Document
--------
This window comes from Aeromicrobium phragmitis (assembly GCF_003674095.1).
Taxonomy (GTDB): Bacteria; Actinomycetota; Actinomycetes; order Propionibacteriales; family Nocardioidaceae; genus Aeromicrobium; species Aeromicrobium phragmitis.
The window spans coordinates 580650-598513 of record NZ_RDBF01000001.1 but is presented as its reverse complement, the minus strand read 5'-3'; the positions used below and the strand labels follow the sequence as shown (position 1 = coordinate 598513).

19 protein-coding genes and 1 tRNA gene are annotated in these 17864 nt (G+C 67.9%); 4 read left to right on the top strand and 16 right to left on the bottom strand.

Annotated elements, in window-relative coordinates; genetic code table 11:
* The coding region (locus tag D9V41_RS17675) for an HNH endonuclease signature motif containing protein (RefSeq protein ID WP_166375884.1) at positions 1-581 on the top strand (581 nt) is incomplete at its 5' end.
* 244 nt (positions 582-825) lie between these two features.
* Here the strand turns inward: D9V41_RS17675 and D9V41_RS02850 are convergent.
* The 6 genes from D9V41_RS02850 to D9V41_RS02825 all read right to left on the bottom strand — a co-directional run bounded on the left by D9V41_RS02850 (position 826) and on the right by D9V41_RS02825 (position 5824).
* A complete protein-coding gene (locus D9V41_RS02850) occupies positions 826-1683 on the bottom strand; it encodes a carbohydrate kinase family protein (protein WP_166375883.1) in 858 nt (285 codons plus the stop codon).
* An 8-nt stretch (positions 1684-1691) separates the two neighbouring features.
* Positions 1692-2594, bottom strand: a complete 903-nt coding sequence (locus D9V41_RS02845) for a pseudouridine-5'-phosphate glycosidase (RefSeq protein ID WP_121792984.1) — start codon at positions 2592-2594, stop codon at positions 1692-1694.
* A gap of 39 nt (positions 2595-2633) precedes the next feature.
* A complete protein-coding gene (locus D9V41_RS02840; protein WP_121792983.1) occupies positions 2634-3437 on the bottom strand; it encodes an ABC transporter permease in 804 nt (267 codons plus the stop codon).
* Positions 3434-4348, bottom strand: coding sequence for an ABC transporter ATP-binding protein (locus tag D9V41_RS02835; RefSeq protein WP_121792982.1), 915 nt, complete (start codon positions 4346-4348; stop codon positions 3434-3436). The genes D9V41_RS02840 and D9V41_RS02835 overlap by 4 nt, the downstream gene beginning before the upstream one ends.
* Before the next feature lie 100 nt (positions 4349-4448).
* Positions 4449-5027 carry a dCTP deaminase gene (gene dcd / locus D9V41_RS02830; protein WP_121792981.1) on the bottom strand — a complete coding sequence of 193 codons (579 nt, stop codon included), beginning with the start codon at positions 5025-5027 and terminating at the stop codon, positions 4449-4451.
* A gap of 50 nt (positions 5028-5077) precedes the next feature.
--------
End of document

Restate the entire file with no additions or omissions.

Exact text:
This window comes from Aeromicrobium phragmitis (assembly GCF_003674095.1).
Taxonomy (GTDB): Bacteria; Actinomycetota; Actinomycetes; order Propionibacteriales; family Nocardioidaceae; genus Aeromicrobium; species Aeromicrobium phragmitis.
The window spans coordinates 580650-598513 of record NZ_RDBF01000001.1 but is presented as its reverse complement, the minus strand read 5'-3'; the positions used below and the strand labels follow the sequence as shown (position 1 = coordinate 598513).

19 protein-coding genes and 1 tRNA gene are annotated in these 17864 nt (G+C 67.9%); 4 read left to right on the top strand and 16 right to left on the bottom strand.

Annotated elements, in window-relative coordinates; genetic code table 11:
* The coding region (locus tag D9V41_RS17675) for an HNH endonuclease signature motif containing protein (RefSeq protein ID WP_166375884.1) at positions 1-581 on the top strand (581 nt) is incomplete at its 5' end.
* 244 nt (positions 582-825) lie between these two features.
* Here the strand turns inward: D9V41_RS17675 and D9V41_RS02850 are convergent.
* The 6 genes from D9V41_RS02850 to D9V41_RS02825 all read right to left on the bottom strand — a co-directional run bounded on the left by D9V41_RS02850 (position 826) and on the right by D9V41_RS02825 (position 5824).
* A complete protein-coding gene (locus D9V41_RS02850) occupies positions 826-1683 on the bottom strand; it encodes a carbohydrate kinase family protein (protein WP_166375883.1) in 858 nt (285 codons plus the stop codon).
* An 8-nt stretch (positions 1684-1691) separates the two neighbouring features.
* Positions 1692-2594, bottom strand: a complete 903-nt coding sequence (locus D9V41_RS02845) for a pseudouridine-5'-phosphate glycosidase (RefSeq protein ID WP_121792984.1) — start codon at positions 2592-2594, stop codon at positions 1692-1694.
* A gap of 39 nt (positions 2595-2633) precedes the next feature.
* A complete protein-coding gene (locus D9V41_RS02840; protein WP_121792983.1) occupies positions 2634-3437 on the bottom strand; it encodes an ABC transporter permease in 804 nt (267 codons plus the stop codon).
* Positions 3434-4348, bottom strand: coding sequence for an ABC transporter ATP-binding protein (locus tag D9V41_RS02835; RefSeq protein WP_121792982.1), 915 nt, complete (start codon positions 4346-4348; stop codon positions 3434-3436). The genes D9V41_RS02840 and D9V41_RS02835 overlap by 4 nt, the downstream gene beginning before the upstream one ends.
* Before the next feature lie 100 nt (positions 4349-4448).
* Positions 4449-5027 carry a dCTP deaminase gene (gene dcd / locus D9V41_RS02830; protein WP_121792981.1) on the bottom strand — a complete coding sequence of 193 codons (579 nt, stop codon included), beginning with the start codon at positions 5025-5027 and terminating at the stop codon, positions 4449-4451.
* A gap of 50 nt (positions 5028-5077) precedes the next feature.